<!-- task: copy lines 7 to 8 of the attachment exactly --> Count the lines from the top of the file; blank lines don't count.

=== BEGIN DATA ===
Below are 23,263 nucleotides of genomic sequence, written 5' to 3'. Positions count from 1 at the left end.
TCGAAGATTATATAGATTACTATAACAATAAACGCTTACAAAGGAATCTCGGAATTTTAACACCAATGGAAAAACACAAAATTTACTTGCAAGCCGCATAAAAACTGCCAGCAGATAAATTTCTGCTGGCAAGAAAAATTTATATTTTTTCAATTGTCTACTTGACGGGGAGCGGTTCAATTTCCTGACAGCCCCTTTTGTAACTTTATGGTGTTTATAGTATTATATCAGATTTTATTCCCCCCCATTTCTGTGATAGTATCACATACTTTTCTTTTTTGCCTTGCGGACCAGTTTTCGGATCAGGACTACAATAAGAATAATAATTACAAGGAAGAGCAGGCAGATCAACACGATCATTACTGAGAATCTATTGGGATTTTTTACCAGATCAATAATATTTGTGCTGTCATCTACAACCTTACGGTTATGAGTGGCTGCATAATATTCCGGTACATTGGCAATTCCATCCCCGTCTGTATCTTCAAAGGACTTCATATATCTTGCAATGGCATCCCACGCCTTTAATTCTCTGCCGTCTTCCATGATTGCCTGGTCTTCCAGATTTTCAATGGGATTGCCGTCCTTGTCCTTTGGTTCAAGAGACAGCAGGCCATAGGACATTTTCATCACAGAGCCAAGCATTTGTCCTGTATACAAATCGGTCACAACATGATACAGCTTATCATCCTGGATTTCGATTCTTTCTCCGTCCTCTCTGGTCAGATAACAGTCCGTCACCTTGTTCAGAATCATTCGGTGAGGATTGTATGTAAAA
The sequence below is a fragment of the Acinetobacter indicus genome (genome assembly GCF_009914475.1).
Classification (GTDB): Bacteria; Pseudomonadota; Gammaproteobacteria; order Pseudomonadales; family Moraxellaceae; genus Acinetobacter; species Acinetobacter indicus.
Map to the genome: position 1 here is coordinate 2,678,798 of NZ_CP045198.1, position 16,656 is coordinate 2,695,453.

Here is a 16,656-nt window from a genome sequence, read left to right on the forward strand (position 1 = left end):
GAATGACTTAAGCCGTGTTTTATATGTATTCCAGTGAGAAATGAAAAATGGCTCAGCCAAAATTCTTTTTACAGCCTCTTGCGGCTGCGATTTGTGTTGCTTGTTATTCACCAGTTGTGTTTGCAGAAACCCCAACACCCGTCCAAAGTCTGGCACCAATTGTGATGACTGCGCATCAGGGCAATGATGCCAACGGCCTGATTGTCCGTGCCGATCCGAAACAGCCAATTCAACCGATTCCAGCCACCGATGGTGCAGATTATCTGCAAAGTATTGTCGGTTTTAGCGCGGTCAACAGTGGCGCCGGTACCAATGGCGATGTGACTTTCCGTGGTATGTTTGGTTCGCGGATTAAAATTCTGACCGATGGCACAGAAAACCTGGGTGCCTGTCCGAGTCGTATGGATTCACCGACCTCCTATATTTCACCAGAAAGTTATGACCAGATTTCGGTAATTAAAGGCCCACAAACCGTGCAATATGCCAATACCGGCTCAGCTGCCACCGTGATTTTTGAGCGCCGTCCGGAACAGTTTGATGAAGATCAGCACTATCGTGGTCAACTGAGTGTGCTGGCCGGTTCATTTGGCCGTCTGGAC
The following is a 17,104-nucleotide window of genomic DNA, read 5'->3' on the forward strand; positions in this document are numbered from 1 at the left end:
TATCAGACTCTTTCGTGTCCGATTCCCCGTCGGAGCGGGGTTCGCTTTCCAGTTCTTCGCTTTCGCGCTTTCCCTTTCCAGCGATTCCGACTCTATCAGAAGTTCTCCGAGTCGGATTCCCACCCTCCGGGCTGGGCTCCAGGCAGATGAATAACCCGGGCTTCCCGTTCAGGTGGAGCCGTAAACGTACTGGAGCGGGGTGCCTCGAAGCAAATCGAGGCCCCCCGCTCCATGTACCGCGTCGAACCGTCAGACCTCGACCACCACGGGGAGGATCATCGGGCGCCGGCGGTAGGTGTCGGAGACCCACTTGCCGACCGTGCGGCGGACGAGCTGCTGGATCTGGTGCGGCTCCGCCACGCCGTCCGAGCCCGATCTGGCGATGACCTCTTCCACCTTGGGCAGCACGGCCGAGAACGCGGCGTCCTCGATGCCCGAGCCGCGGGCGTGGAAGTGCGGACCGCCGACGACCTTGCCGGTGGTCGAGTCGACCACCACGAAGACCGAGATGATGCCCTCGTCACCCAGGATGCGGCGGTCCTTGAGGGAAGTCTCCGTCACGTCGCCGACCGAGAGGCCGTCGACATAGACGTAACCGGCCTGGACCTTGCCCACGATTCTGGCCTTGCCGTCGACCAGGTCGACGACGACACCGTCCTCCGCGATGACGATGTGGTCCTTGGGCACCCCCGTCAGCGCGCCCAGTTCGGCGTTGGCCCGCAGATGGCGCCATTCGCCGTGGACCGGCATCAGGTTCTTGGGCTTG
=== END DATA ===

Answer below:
GAATGACTTAAGCCGTGTTTTATATGTATTCCAGTGAGAAATGAAAAATGGCTCAGCCAAAATTCTTTTTACAGCCTCTTGCGGCTGCGATTTGTGTTGCTTGTTATTCACCAGTTGTGTTTGCAGAAACCCCAACACCCGTCCAAAGTCTGGCACCAATTGTGATGACTGCGCATCAGGGCAATGATGCCAACGGCCTGATTGTCCGTGCCGATCCGAAACAGCCAATTCAACCGATTCCAGCCACCGATGGTGCAGATTATCTGCAAAGTATTGTCGGTTTTAGCGCGGTCAACAGTGGCGCCGGTACCAATGGCGATGTGACTTTCCGTGGTATGTTTGGTTCGCGGATTAAAATTCTGACCGATGGCACAGAAAACCTGGGTGCCTGTCCGAGTCGTATGGATTCACCGACCTCCTATATTTCACCAGAAAGTTATGACCAGATTTCGGTAATTAAAGGCCCACAAACCGTGCAATATGCCAATACCGGCTCAGCTGCCACCGTGATTTTTGAGCGCCGTCCGGAACAGTTTGATGAAGATCAGCACTATCGTGGTCAACTGAGTGTGCTGGCCGGTTCATTTGGCCGTCTGGAC
The following is a 17,104-nucleotide window of genomic DNA, read 5'->3' on the forward strand; positions in this document are numbered from 1 at the left end: